"It wasn't long after I became a personal trainer that I realised how relevant my intersectional feminist views were to the people I trained." Photo: Stocksy
For anyone who isn't a cis male, the gym can be an extremely intimidating place. A room full of sleazy dudebros, judging gym junkies and an array of alien equipment. It's where internalised insecurities come out to play. Am I wearing 'cool' enough clothes? Do I look too fat? Do I look too skinny? Are people going to stare at my hairy legs? Am I doing this right? Am I going to collapse into a puddle of my own sweat after five minutes and look like a fool?
Finding somewhere to exercise can be completely anxiety inducing.
I began working as a personal trainer two years ago. Prior to that I had suffered from a decade of Chronic Fatigue Syndrome and exercise utterly terrified me. During those 10 years I tried to integrate fitness into my life but it felt impossible.
I'd try and make the most of a day where I was feeling OK. Compared to the usual physically-can't-move weeks. I'd attempt going for a run or a bike ride, anything I could use a quick burst of energy for, before it disappeared. But it always just ended up with me having to take days, sometimes weeks, to recover.
I tried going to see a personal trainer; I explained my illness but he didn't listen, pushed me way too hard and made me feel ashamed when it was too much for me. It didn't take long before I gave up.
On the other spectrum of things, doctors and specialists basically told me I wouldn't be able to work or study again, that all I was capable of was rest. Things felt pretty hopeless. I was lacking support from all avenues.
However, not one for giving up, I took matters into my own hands. And the key was graded exercise. Over the space of nearly three years I gradually, very gradually, built up the strength and the stamina to go from only being able to walk 500m then having to sleep for a couple of hours, to running 10km and feeling amazing. This journey inspired me to help and offer support to others with similar situations and impairments, because there are so few people out there that really understand how difficult it can be.
But it wasn't long after I became a personal trainer that I realised how relevant my intersectional feminist views were to the people I trained. It wasn't only people with illnesses that felt anxious about exercise - it was a huge majority of people who had a differing gender, race, sexuality, body shape, social and cultural backgrounds from the patriarchal norm.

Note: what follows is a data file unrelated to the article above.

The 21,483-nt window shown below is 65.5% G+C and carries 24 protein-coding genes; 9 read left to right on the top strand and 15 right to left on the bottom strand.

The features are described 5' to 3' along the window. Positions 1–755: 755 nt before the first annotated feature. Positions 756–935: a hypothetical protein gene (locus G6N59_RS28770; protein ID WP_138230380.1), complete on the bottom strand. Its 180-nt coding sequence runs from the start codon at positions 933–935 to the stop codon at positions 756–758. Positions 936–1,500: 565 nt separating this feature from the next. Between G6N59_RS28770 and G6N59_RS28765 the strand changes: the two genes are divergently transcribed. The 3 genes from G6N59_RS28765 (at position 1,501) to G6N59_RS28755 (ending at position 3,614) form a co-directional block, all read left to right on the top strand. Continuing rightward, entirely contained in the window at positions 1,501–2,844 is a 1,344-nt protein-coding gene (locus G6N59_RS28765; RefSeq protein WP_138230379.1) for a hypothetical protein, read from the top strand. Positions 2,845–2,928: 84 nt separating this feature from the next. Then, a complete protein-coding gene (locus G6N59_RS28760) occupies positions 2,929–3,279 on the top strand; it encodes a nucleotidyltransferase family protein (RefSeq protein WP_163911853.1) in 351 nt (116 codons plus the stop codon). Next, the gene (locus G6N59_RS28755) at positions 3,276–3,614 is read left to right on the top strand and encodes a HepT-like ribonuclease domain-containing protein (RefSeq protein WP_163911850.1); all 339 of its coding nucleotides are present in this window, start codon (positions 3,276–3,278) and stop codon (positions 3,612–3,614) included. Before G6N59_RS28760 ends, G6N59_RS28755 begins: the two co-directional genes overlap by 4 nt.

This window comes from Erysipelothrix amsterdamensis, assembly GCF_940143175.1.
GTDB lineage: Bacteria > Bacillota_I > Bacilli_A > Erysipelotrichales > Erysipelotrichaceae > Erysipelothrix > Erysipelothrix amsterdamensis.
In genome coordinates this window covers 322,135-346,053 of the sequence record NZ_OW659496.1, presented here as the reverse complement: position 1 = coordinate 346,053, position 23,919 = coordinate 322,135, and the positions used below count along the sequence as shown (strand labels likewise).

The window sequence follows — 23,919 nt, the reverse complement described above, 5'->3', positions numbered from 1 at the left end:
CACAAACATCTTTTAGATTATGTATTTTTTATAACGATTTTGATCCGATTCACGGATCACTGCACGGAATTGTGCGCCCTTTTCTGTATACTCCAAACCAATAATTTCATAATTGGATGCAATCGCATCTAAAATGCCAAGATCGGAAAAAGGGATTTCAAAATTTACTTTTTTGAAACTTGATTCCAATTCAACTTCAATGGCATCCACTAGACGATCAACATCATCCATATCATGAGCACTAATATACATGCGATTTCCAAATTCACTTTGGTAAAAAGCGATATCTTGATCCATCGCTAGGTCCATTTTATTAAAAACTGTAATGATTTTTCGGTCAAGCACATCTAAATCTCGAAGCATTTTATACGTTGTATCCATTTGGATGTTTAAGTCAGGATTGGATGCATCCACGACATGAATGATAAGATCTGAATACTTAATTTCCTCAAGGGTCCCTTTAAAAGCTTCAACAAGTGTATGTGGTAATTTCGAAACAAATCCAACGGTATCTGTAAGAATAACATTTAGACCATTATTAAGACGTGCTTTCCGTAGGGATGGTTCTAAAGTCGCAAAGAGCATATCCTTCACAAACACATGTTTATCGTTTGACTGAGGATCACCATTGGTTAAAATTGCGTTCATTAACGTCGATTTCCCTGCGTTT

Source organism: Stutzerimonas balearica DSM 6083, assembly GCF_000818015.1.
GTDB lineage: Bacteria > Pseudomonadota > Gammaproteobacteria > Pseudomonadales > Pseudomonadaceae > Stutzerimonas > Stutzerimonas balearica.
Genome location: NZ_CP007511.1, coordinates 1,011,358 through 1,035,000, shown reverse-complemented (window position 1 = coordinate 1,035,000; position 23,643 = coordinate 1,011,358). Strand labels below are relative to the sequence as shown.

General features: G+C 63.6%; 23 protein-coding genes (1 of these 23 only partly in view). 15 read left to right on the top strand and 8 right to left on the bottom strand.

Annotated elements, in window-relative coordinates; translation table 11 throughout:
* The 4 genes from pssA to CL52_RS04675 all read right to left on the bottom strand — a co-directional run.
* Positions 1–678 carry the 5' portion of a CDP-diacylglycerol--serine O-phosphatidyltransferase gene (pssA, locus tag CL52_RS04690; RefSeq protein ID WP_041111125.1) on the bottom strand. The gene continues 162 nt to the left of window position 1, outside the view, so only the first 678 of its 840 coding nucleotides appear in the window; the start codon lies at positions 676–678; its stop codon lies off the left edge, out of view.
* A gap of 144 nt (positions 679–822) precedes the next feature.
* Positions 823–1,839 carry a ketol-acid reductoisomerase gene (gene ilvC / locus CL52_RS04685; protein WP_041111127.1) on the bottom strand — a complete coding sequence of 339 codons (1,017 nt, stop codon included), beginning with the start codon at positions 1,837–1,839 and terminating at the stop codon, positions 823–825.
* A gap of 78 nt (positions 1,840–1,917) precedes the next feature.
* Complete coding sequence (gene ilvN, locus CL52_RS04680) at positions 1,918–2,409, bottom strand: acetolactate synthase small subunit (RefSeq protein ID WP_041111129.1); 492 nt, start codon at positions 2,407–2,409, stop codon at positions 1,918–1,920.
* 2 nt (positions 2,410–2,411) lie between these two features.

And it is no wonder that feminism paired with fitness was so important to them. I remember while I was studying I bought a women's health and fitness magazine. Something I hadn't bothered with before but thought it might have some interesting information in it about, you know, health and fitness? Right?
Wrong. It was filled with white women posing pretty next to some pink (of course) dumbbells, with their hair and makeup all done and their photoshopped abs on show. There wasn't one red face, one droplet of sweat or any evidence whatsoever that women have the ability, irrelevant of any construct, to exercise and to be strong.
It can be so disheartening when I meet clients for the first time and I ask them what their goals are. At least 99.9% of them want to change how they look. Whether it's to get a 'beach body', lose 'weight', have a firmer bum or a slimmer stomach.
In my opinion, being healthy is not how you look. It's how you feel. I try to erase years' worth of media-driven brainwashing by teaching my clients to stop measuring progress by what the scales say, and start feeling their progress through what their body can do. And what your body can achieve is completely unique to you. The only person you should ever compare yourself with, is yourself.
We're constantly fed this view that women are supposed to look a certain way, yet aren't allowed to show that we are working hard to get there. We must look flawless at all times.
Well, newsflash, world: When I move my body my face goes tomato red, sweat drips from my forehead, my nose, my chin and all down my back and my hair is the complete opposite of immaculate. And that is something I am extremely proud of. So much so that my friends and clients share sweaty selfies to motivate each other. That solidarity and support is so important to breaking these expectations and just makes my heart beam.
Health and fitness should be accessible to everyone. There is a long way to go, but feminism has a massive part to play in making that happen. Work out because you love your body, not because other people make you hate it.
Let's all work towards binning the pressures and unrealistic conceptions of what being healthy is, and concentrate on being proud of ourselves and each other for lifting weights, dancing in our pyjamas, going for a jog or managing to do one more push up than we could last week. Whatever it is that makes us happy, healthy, sweaty and strong.